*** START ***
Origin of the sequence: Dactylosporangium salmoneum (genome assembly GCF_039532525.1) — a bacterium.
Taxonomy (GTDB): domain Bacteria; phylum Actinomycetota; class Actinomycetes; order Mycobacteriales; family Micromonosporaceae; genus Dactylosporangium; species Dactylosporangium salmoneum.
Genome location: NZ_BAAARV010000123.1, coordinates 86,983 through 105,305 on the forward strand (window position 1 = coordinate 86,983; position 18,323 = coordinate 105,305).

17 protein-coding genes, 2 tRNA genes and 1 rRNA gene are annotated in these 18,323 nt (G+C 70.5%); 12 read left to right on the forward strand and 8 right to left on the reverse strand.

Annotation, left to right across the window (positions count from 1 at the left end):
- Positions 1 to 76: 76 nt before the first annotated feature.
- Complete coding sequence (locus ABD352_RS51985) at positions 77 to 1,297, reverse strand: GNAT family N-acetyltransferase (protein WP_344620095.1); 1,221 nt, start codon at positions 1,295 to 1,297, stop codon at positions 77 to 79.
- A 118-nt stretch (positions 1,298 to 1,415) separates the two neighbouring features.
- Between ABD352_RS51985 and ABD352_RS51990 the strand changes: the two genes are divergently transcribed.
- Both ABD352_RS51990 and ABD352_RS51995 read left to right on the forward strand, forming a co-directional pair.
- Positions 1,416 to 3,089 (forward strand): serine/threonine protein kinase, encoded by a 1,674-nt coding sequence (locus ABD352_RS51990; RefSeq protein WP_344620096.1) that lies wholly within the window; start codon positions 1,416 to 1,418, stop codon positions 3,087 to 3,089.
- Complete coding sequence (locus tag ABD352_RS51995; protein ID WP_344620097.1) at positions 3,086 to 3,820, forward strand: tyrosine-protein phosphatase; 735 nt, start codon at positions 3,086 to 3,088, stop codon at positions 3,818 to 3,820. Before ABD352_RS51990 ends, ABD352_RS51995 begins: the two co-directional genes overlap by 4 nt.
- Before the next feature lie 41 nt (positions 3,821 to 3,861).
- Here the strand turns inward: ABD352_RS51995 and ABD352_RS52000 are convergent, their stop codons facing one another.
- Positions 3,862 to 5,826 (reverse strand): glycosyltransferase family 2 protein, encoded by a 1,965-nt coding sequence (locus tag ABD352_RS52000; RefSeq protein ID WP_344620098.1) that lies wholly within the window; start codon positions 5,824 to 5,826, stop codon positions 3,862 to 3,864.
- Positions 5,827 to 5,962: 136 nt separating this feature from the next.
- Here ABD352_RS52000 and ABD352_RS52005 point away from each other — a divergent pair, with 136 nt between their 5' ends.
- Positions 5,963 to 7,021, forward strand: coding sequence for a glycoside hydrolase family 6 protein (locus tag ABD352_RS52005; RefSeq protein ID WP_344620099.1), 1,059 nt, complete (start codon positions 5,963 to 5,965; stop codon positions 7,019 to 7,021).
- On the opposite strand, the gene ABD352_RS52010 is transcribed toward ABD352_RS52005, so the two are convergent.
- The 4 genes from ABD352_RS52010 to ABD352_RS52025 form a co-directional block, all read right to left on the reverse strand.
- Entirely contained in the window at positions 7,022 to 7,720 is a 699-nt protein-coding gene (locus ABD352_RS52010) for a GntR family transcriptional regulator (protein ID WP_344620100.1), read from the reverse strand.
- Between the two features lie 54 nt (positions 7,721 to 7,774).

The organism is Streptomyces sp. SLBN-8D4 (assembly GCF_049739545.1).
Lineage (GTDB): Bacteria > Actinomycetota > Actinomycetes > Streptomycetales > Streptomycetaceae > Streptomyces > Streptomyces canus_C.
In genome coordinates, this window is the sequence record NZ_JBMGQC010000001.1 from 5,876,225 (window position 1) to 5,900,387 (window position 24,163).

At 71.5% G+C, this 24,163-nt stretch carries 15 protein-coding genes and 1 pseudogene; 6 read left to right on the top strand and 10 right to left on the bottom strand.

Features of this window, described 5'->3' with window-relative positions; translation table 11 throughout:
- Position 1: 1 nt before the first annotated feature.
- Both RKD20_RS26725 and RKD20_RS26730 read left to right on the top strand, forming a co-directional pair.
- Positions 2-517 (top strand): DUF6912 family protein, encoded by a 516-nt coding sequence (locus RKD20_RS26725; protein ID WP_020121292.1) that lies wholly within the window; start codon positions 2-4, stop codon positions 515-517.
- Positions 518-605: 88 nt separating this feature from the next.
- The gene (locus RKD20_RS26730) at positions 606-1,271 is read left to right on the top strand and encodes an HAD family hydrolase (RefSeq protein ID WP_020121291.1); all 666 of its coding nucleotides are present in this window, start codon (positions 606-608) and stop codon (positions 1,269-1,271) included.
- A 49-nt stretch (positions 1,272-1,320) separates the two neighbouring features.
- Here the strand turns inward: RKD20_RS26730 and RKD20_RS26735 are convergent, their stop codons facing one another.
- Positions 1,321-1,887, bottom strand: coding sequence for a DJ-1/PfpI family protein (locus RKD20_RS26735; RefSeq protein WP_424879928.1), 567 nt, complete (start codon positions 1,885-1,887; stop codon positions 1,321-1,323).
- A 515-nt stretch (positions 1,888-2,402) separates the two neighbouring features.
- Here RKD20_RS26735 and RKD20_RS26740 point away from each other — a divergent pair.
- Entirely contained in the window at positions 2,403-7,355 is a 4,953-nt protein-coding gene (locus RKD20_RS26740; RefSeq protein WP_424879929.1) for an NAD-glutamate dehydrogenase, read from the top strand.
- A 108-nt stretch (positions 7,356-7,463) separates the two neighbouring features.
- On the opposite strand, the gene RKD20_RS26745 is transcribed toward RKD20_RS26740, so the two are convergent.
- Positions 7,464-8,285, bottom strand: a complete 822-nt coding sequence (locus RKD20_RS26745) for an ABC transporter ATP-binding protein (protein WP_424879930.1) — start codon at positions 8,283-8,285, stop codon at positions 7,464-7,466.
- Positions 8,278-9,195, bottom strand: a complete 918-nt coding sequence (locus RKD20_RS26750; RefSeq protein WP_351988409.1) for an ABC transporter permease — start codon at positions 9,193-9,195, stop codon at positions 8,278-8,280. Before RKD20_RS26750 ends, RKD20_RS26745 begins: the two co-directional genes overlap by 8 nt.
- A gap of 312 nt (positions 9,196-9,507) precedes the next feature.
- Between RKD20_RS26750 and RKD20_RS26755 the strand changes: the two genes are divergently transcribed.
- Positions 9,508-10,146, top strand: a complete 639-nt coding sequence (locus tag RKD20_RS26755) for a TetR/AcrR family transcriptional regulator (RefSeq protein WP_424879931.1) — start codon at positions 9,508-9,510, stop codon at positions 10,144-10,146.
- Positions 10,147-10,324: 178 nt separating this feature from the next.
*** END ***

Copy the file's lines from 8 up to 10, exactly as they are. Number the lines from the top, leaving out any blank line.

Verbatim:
- A 118-nt stretch (positions 1,298 to 1,415) separates the two neighbouring features.
- Between ABD352_RS51985 and ABD352_RS51990 the strand changes: the two genes are divergently transcribed.
- Both ABD352_RS51990 and ABD352_RS51995 read left to right on the forward strand, forming a co-directional pair.